Not so smug now – expat life in the grip of Truss

If you are British, and an expat, one of the few things you used to feel smug about was the government “back home.” The nutters may occasionally take over the asylum, but it’s a good strong asylum, fit for purpose. Mother of parliaments.

The United Kingdom doesn’t usually have generals taking charge, water cannons in the streets, movie-star presidents or bread riots. UK politicians are as corrupt as any but in a nice safe British way. Quite a few perverts, it has to be said, but that’s not so unusual. But it is pretty much unheard of for a British PM to flee the country with the contents of the Bank of England, leaving his brother-in-law in charge. UK leaders rarely die at their desks from bullet wounds. They don’t lock up people just because they don’t like what someone might say. Well, not so much.

Not so smug now - expat life in the grip of Truss | News by Thaiger
Water cannon is not quite British.

How things have changed!

No matter what side of the Brexit fence you scream from, you have to admit that since 2016, things have become weirder and weirder. Even the trumpeting of an elephant the size of Boris Johnson in the room was pretty much drowned out by all the noise from MAGA, COVID and WWIII.

Not so smug now - expat life in the grip of Truss | News by Thaiger
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Well, the people of the UK are certainly noticing now.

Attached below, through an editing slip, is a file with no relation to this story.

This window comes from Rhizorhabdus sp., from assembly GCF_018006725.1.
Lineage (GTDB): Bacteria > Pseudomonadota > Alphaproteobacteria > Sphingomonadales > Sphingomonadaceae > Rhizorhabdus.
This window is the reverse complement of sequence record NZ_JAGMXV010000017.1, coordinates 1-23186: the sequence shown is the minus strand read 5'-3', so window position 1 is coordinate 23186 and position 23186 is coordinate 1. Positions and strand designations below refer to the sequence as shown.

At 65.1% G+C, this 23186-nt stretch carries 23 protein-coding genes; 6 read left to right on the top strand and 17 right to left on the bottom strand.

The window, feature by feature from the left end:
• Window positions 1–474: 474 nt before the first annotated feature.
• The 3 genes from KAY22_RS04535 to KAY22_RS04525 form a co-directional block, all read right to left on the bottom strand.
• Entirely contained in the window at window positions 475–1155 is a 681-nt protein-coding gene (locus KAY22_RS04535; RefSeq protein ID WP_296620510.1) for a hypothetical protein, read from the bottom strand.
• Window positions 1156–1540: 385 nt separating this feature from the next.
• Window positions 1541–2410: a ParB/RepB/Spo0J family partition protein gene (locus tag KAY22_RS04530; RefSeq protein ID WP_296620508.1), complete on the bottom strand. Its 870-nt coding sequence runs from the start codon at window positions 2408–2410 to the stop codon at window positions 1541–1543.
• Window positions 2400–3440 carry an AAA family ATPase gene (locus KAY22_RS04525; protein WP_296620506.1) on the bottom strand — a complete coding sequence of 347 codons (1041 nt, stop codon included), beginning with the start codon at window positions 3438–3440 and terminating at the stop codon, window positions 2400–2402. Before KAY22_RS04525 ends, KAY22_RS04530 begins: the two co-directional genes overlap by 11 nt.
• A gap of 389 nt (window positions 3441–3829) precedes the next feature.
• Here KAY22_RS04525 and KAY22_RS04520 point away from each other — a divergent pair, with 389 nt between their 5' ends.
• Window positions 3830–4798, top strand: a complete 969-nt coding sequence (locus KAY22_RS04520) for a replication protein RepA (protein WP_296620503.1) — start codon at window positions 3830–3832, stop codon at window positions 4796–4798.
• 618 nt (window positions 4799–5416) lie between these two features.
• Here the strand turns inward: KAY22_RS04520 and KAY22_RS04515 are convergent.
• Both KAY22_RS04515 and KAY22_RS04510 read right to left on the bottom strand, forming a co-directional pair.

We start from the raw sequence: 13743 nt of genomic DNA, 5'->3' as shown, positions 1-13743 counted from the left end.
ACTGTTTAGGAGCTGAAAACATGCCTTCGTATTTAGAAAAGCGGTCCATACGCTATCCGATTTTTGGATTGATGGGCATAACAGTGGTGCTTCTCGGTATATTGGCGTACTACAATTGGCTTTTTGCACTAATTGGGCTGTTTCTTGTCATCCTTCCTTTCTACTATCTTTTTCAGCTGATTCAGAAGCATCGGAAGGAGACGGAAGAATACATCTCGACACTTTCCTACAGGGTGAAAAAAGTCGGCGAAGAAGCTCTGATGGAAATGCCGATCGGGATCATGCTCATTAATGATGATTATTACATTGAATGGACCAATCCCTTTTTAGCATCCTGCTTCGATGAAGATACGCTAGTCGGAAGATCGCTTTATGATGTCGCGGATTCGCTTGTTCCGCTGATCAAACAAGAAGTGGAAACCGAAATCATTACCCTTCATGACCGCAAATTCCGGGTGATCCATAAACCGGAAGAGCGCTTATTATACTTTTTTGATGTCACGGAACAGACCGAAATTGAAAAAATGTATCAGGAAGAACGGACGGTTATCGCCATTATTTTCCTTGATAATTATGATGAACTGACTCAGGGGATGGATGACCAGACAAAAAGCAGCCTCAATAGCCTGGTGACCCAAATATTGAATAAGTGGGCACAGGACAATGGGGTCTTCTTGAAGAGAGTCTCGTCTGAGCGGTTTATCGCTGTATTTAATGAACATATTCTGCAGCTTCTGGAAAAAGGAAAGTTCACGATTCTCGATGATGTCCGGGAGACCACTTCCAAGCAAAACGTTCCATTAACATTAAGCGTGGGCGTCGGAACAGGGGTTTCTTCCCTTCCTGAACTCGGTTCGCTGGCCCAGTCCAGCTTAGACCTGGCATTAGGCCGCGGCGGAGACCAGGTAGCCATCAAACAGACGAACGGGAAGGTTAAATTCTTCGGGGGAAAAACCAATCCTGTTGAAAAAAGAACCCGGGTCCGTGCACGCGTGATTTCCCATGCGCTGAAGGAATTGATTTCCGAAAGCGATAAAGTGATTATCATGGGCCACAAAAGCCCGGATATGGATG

How long Liz Truss can last as prime minister dominates the UK front pages, a terrifying pledge to “see through” what she had promised to deliver sending her MPs to the knife-sharpener.

The Guardian spoke of “a day of chaos” as chancellor Kwasi Kwarteng was thrown on his own sword and Truss forced into a “humiliating” U-turn on tax cuts.

“Time’s up” shrieks The Mirror in its headline. It reports on growing calls for a general election, and Sir Keir Starmer’s inexplicable desire for a change of government.

Not so smug now - expat life in the grip of Truss | News by Thaiger
The now former chancellor is said by those closest to him to be preparing for Strictly Come Dancing.

The Telegraph says “Truss clings to power” and reports on “an extraordinary day of reversals in Westminster that left Tory MPs despairing and sped up plotting among some rebels trying to remove Ms Truss.”

The Times says simply “Truss fights for survival” and reports that Kwarteng thinks the PM has bought herself “only a few weeks.”

The Daily Star has set up a webcam on a decaying supermarket lettuce, inviting readers to bet on which they think will last longer, the rotting vegetation or the PM.

Not so smug now - expat life in the grip of Truss | News by Thaiger
The prime minister in the Tower of London.

There doesn’t seem to be a single person who thinks Truss will still be in power by Christmas, or wants her to be. It’s hard to imagine even she wants to be. So the question is, what does the UK do now? Is the Tory party saying that it doesn’t matter who is in charge?

This is not a League 1 football team on a bad run, nor is Truss a supply teacher. This is a country and quite a big one with a lot of people in a lot of trouble and the world economy in the worst state ever. Surely they deserve better than this?

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Jon Whitman

Jon Whitman is a seasoned journalist and author who has been living and working in Asia for more than two decades. Born and raised in Glasgow, Scotland, Jon has been at the forefront of some of the most important stories coming out of China in the past decade. After a long and successful career in East sia, Jon is now semi-retired and living in the Outer Hebrides. He continues to write and is an avid traveller and photographer, documenting his experiences across the world.